Pa Cummings wanted his sons to go north. The segregated South in the mid-twentieth century held limited opportunities for African American men. All of his son did go north except Jordan, who married young. Jordan has made a life for himself, with a wife and two sons, but you can’t say that he’s gotten ahead. He’s worked at a number of jobs, but as the novel opens he’s lost his job delivering coal. He’s also gambled away his wife’s savings. Just as Jordan is hitting bottom, his brother Bryant returns from the North. Bryant has money and opinions, and he seems to be interested in playing the big man to Jordan’s wife and sons. Sibling rivalry helps Jordan harness his ambition, but he is not prepared for the lengths to which Bryant will go to defeat him.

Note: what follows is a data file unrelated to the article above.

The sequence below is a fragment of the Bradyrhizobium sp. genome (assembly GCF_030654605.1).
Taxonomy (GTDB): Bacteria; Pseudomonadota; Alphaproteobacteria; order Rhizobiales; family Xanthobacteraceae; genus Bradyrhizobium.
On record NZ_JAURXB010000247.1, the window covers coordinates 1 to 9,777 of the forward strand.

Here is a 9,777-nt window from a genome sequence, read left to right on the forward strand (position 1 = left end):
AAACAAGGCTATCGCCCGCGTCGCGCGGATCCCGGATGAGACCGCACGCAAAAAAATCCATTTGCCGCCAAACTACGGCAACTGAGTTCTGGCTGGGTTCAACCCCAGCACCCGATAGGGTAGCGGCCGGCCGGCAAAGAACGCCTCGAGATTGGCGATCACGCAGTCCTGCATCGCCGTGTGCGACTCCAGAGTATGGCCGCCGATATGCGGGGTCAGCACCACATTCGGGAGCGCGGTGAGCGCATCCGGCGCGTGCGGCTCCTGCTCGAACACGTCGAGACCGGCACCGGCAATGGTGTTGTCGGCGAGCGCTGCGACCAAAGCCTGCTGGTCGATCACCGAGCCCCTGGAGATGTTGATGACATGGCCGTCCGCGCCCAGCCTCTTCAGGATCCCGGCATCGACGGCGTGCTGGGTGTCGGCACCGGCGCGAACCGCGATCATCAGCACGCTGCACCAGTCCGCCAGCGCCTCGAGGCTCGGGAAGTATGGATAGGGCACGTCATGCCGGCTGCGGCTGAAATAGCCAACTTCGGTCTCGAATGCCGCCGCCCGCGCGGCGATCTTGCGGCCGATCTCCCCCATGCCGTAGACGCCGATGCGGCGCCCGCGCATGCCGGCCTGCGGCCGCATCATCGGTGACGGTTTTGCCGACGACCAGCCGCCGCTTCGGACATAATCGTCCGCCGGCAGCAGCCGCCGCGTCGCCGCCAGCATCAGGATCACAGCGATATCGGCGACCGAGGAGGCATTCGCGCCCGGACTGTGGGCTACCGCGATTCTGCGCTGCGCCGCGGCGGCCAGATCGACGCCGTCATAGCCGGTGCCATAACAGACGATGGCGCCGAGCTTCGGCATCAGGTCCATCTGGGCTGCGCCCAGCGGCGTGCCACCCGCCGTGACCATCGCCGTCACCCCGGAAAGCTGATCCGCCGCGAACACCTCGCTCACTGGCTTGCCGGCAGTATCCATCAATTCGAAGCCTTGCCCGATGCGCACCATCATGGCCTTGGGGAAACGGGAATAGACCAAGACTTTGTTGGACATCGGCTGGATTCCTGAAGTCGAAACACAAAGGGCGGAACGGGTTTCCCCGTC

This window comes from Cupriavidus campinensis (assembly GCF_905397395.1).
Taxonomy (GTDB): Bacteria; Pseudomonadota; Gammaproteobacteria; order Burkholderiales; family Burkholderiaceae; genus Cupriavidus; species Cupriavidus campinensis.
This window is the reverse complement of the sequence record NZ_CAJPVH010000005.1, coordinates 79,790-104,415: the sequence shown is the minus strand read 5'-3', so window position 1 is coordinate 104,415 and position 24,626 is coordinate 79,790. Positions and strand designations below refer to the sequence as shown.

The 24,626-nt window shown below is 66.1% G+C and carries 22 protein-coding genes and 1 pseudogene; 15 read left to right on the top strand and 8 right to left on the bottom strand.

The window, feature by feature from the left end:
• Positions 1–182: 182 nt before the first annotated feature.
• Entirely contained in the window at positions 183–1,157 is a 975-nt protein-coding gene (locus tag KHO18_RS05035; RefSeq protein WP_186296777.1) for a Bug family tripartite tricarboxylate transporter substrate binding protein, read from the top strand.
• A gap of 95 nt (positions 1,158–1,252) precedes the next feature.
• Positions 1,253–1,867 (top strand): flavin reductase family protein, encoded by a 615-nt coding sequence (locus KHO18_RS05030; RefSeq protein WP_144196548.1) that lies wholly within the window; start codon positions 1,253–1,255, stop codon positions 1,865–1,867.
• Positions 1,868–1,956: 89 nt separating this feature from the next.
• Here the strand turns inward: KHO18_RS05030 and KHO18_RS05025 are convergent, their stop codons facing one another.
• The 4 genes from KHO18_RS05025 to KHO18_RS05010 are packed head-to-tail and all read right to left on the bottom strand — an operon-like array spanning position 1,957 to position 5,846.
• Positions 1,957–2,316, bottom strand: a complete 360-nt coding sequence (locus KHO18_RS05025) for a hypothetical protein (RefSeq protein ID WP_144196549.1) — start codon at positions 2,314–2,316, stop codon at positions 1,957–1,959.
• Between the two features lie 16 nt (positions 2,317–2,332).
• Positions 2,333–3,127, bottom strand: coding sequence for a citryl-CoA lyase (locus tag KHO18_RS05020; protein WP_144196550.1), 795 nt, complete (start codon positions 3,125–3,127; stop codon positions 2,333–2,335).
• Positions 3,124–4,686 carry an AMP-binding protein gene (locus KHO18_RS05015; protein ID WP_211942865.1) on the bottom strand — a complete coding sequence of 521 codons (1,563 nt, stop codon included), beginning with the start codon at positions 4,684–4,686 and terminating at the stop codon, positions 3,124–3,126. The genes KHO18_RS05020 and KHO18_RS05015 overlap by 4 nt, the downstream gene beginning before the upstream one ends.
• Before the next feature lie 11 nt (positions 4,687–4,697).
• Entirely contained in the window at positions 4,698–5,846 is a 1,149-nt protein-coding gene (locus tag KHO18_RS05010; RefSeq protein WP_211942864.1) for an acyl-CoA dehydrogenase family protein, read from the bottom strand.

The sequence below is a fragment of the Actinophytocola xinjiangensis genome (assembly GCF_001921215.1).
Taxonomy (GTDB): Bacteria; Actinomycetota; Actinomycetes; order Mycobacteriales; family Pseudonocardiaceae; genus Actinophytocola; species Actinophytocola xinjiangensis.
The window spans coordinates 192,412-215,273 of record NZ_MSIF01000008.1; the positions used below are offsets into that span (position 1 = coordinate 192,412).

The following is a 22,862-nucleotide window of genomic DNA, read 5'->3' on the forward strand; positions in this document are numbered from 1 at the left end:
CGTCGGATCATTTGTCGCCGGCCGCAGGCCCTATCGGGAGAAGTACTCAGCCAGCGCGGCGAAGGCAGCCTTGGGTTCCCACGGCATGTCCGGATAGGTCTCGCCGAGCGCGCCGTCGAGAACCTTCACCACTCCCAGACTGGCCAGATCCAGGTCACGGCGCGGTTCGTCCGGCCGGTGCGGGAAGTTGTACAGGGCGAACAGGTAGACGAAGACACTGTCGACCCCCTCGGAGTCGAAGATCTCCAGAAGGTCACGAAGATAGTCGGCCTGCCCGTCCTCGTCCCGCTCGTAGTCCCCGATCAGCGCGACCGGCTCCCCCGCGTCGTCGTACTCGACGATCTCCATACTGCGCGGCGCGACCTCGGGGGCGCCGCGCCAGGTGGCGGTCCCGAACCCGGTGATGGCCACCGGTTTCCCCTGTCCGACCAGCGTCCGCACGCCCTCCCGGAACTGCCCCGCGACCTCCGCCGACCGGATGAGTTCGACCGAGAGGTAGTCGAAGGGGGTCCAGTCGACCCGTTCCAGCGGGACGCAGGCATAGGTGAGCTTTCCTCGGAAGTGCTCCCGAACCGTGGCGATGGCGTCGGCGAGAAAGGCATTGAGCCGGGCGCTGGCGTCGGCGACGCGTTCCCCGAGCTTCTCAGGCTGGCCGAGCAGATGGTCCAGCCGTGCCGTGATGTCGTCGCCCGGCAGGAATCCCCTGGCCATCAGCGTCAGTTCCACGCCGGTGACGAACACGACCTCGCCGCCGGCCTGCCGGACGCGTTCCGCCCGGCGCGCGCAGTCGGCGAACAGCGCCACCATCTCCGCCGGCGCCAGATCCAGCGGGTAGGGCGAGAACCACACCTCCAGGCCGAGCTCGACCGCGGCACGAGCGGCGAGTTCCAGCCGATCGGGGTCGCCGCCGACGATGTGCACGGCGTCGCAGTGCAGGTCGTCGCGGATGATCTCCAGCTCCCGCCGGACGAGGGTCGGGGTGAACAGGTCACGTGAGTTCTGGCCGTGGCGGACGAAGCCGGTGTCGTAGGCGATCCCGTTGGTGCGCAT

John Ehle wrote this book when he lived in Chapel Hill, and the fictional Leafwood and Tin Top are widely thought to be modeled on Chapel Hill and Carrboro.
Check this title’s availability in the UNC-Chapel Hill Library catalog.
Press 53 of Winston-Salem published a 50th anniversary edition of Move Over, Mountain in 2007. The cover art in this posting is from that edition.